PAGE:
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The School Reform Commission on Tuesday officially hired Dr. William Hite as superintendent, effective Oct. 1, at an annual salary of $300,000.

All five members voted in favor of the five-year contract, which will pay Hite $50,000 more than he receives as superintendent of the 125,000-student school district in Prince George's County, Md., but $48,000 less than former Superintendent Arlene Ackerman.

The SRC also voted to extend the contract of Chief Recovery Officer Thomas Knudsen until Nov. 23 so he can help manage the leadership transition. Knudsen will continue to receive $25,000 a month until Hite's arrival, when he will become chief financial officer and acting chief recovery officer at a compensation of $22,500 a month.

SRC Chairman Pedro Ramos said that Hite's official hiring is a step toward putting the financially and academically beleaguered District "on a firm foundation for the future." 

Ramos called Hite "an eminent educator" who has "assembled good teams" and has "had to navigate a large district through some very difficult times and has done so about as well as anybody could imagine." In Prince George's County, Hite has had to manage huge budget shortfalls and lay off workers, but managed to stay on good terms with the teachers' union.

Hite, who has been coming to the District one or two days a week and will continue that until he formally takes the helm, said he was looking forward to the challenge of leading the District.

"I want to thank the School Reform Commission for having faith in me," he said in a phone interview.

Hite said he had already been meeting with "key stakeholders" and reiterated his commitment to start off his tenure with extensive community engagement.

"And by that I mean not just sitting listening to individuals making statements, but by sharing as much information as possible and have them look at the numbers themselves. They may have better ideas than we do," he said.

However, he added that the budget situation is still dire and that it will be a "heavy lift" to balance the books while still providing a quality education. 

"Most likely we’re going to have to choose between the best of a lot of bad choices," he said. "There is no other way to eliminate that type of deficit other than putting everything on the table, understanding impact on students, and making hard decisions of what we have to do."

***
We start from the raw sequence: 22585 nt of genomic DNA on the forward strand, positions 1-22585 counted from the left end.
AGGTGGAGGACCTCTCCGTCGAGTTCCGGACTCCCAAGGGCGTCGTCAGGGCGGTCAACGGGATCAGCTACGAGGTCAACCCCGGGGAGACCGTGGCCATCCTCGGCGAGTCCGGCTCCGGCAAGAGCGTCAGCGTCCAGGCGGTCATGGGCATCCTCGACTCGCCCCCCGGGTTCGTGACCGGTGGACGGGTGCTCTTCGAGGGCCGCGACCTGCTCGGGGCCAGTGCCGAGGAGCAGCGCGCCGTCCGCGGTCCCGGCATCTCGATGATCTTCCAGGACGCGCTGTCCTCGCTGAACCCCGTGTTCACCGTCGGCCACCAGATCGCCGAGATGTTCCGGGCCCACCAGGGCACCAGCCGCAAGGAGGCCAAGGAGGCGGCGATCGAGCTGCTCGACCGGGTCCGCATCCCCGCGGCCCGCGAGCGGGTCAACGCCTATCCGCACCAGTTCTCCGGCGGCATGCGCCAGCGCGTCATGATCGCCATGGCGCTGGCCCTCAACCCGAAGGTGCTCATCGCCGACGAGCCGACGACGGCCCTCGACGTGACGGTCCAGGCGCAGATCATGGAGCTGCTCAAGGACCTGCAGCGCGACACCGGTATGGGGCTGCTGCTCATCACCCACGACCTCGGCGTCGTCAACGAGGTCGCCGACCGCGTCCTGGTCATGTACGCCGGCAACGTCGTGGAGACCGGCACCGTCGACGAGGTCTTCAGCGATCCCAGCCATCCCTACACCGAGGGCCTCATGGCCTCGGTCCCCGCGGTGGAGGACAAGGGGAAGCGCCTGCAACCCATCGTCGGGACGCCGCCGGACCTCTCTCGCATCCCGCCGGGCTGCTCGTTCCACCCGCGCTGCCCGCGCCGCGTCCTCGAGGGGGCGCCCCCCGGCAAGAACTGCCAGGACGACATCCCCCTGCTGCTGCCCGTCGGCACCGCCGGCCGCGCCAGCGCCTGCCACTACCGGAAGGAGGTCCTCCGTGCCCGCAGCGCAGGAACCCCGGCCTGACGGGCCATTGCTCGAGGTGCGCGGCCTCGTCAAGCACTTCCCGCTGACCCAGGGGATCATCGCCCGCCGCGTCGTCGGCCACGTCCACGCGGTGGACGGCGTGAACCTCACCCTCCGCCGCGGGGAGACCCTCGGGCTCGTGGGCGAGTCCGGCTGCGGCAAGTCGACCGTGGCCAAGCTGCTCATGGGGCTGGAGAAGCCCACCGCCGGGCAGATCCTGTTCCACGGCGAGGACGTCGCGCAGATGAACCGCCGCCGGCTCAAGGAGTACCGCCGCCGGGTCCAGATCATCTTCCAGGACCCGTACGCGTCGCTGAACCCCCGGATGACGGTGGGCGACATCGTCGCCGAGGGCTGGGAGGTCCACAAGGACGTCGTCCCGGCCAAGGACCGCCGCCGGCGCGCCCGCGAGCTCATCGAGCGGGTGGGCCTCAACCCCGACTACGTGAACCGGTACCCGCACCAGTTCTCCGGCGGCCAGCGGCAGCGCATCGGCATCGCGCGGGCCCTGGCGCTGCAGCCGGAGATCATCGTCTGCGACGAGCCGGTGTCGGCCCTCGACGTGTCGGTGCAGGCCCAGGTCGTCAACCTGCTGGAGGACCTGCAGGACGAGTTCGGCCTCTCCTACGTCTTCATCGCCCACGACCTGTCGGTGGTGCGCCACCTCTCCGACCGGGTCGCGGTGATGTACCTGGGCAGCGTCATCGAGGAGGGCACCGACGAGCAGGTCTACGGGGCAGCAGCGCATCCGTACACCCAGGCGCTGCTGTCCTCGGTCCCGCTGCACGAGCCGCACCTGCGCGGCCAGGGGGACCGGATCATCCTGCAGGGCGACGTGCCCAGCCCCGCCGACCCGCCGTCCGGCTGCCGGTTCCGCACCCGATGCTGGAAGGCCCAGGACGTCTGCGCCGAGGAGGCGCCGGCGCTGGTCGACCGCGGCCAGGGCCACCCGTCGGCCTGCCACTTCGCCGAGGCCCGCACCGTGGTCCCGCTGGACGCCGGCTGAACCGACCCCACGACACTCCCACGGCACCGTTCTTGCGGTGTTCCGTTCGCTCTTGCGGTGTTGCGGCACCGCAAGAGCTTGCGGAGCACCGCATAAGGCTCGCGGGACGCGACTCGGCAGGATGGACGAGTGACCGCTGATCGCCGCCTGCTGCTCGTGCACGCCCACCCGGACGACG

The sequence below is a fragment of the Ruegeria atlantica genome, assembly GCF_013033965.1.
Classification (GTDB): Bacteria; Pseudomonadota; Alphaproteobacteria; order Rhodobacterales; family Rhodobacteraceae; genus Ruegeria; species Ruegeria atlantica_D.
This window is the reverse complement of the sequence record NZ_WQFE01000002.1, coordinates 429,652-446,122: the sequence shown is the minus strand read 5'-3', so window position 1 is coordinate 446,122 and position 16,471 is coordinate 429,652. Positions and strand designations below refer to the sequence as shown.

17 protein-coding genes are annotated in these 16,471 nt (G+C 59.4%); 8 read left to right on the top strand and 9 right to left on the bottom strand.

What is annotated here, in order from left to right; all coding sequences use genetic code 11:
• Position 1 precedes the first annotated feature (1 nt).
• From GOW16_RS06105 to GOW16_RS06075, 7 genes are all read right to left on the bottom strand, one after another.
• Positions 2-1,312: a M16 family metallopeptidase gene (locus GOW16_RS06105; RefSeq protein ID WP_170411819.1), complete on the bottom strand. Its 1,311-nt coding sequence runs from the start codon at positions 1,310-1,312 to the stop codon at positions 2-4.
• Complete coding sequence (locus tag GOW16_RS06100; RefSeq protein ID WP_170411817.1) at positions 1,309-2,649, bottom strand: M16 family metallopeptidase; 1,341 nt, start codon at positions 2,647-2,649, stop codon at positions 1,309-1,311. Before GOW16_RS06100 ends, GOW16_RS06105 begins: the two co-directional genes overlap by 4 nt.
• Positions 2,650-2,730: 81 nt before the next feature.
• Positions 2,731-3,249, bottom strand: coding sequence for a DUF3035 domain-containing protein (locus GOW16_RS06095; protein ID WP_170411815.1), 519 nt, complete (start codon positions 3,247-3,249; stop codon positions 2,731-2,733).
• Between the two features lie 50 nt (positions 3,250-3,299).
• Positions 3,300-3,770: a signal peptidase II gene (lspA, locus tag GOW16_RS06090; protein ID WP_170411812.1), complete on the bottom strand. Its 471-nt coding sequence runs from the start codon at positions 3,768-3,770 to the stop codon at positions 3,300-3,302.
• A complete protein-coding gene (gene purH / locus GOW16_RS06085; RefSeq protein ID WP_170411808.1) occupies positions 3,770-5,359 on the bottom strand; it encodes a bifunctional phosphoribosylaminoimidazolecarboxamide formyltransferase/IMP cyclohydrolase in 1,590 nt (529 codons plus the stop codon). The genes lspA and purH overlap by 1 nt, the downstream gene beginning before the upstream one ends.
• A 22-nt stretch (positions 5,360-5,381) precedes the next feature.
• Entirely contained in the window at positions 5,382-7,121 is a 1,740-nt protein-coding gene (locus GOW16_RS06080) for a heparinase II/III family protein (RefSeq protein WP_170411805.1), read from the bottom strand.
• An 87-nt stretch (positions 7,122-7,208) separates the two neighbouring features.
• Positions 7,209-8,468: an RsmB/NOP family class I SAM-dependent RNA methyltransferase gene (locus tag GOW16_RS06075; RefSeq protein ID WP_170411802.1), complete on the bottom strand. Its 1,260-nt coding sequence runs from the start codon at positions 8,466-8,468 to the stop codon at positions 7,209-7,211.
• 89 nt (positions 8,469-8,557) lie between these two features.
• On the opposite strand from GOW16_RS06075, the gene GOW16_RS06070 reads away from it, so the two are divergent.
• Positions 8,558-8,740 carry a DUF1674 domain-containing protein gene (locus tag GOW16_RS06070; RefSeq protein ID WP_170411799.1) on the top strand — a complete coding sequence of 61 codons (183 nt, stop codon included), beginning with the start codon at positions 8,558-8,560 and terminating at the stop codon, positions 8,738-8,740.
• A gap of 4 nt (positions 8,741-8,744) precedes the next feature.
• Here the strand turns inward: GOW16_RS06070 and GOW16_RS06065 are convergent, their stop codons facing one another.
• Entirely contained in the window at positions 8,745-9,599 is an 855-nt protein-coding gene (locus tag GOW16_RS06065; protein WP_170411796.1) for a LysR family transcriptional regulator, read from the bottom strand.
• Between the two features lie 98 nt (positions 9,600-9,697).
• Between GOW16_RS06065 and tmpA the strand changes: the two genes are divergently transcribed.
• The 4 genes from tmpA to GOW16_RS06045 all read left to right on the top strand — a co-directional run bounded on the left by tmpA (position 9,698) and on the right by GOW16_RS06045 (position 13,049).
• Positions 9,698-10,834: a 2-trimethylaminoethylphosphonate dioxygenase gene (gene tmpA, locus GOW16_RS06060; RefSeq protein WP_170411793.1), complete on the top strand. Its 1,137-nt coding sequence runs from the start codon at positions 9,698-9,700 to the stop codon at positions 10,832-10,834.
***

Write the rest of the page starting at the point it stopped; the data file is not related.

Still, he said, with so many people passionately involved and willing to share their ideas "at  a time that we're being forced to do things differently, I think we can emerge on the other side as an effective and high-performing student district."

The compensation package for Hite is competitive, but not as lucrative as those with Ackerman and her predecessor, Paul Vallas, Ramos said.

"This agreement is a better deal economically for taxpayers of Philadelphia than the previous two deals," he said. "It recognizes the importance and circumstances under which Dr. Hite is being hired, but it's also aware of the market, what his predecessors made, and the job being asked here. When you look at this agreement, it's pretty transparent what the economics are."

Hite will not be eligible for a performance bonus for a year and his severance, if terminated without cause, is nine months' pay -- not the nearly million dollars that Ackerman received. He would also get three months' notice.

The performance bonus after the first year could be as high as 20 percent, based on what the contract calls "reasonable, measurable and objective criteria" including increases in student test scores and graduation rates, and "reduction in the achievement gap" between White and Latino students and between White and African American students.

Although the specifics of the criteria would have to be worked out, such a reduction would be measured, for example, if the graduation rate for Black and Latino males, now both below 50 percent, were to improve substantially.

Hite forfeited $125,000 by leaving Prince George's County two months earlier than the 120-day notice that his contract there required. The District will not compensate him specifically for that, Ramos said.

Ramos also thanked Knudsen, who has been managing the District through its  budget crisis and delicate labor talks. Knudsen led negotiations with the District's blue-collar union that will save the District $100 million while avoiding outsourcing.

Knudsen said that he wants to see the District through "a major financing" of more than $200 million so it can balance next year's budget and establish a performance management system.

That system would apply to the District's offices and divisions, not to schools.

Knudsen also said that the agreement with the blue-collar union, in which workers essentially absorbed a pay cut of more than 10 percent by forgoing scheduled raises and giving back between $5 and $45 a week, would be "precedential" in dealing with the District's other unions.

The contract of the Philadelphia Federation of Teachers doesn't expire for a year, and PFT president Jerry Jordan has said he will not consider reopening it. However, the District has built in $150 million in contract concessions in next year's budget.

 

 

 

 

 

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Dale Mezzacappa

@dalemezz
Dale is a contributing editor at the Notebook. She has reported on education since 1986, most of that time with The Philadelphia Inquirer.